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1930 Ashes

Australia led by Bill Woodfull toured England in the summer of 1930 for a 5 Test series. The tourists won the Ashes back after winning two of the matches and losing one, with the other two tests drawn.

The 21-year old Don Bradman on his maiden tour to England with just 4 Tests under his belt was the star of the series scoring a record 974 runs. His innings of 334 at Leeds was a ferocious, sustained assault such as cricket had never experienced. This knock paved the way for Australia's Ashes victory. His dominance was established by scoring  2,960 runs on tour at an average of 98.66, with scores of 236, 185, 252, 191, 254, 232 and 205, and capped by the then world record Test innings at Headingley.

Wisden summed up Bradman's record breaking run as "It is not too much to say that he took England and the whole cricket world by storm. Those who had seen him play in Australia were fully prepared for something out of the common but little would we dream that his progress would be of such a triumphal nature."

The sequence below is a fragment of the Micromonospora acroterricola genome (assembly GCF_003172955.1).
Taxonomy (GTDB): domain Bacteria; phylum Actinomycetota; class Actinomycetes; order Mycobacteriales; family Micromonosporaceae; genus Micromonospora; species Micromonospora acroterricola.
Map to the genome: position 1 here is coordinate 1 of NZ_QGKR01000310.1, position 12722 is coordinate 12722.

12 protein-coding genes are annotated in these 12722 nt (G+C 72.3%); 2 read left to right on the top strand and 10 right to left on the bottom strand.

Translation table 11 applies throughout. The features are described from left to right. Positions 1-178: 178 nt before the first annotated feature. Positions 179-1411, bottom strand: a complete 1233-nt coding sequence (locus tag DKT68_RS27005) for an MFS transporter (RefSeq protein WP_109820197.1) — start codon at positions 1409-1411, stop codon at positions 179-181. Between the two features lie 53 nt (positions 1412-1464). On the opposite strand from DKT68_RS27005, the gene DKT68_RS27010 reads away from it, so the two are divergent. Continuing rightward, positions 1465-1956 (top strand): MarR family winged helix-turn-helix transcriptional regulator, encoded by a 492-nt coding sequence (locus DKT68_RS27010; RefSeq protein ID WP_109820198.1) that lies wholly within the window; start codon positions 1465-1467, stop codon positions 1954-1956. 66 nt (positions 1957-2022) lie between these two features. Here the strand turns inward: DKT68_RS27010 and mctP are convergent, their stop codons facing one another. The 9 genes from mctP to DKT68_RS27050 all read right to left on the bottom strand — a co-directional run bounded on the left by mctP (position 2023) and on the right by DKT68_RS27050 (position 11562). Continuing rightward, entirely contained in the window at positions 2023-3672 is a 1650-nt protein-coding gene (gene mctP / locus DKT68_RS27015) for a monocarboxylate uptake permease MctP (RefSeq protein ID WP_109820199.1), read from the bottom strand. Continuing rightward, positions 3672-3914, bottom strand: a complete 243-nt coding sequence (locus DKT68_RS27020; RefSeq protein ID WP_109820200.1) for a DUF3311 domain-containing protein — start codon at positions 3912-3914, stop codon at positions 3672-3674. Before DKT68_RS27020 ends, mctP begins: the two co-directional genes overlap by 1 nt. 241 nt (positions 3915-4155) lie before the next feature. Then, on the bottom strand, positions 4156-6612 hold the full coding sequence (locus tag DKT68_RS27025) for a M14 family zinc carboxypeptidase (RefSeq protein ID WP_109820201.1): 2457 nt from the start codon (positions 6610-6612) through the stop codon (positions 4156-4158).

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1930 Ashes

The Ashes: A brief history (28 June 2013)

The first Test match was played between England and Australia in 1877 at the MCG. The Ashes legend started 5 years later, after the ninth Test, played in 1882 at the Oval in London.

The third Australian team to tour England in 1882 achieved the unthinkable. Until then, the English had never been beaten on home soil, but Australia led by by WL "Billy" Murdoch shocked England, with the legendary WG Grace in their ranks, lost by seven runs with Aussie fast bowler Fred Spofforth taking 14 wickets for 90 runs.

The following day, a mock obituary ran in the Sporting Times "in affectionate remembrance of English cricket, which died at the Oval on 29th August, 1882". 

During the next tour to Australia in late 1882, a small terracotta urn was presented to the England captain Hon Ivo Bligh by a group of Melbourne women, led by Lady Clarke, after a friendly game that was played at Sir William Clarke's Rupertswood manor in Sunbury, Victoria. The contents of the urn are reputed to be the ashes of an item of cricket equipment such as a bail, or scarf, depending on which legend is true.

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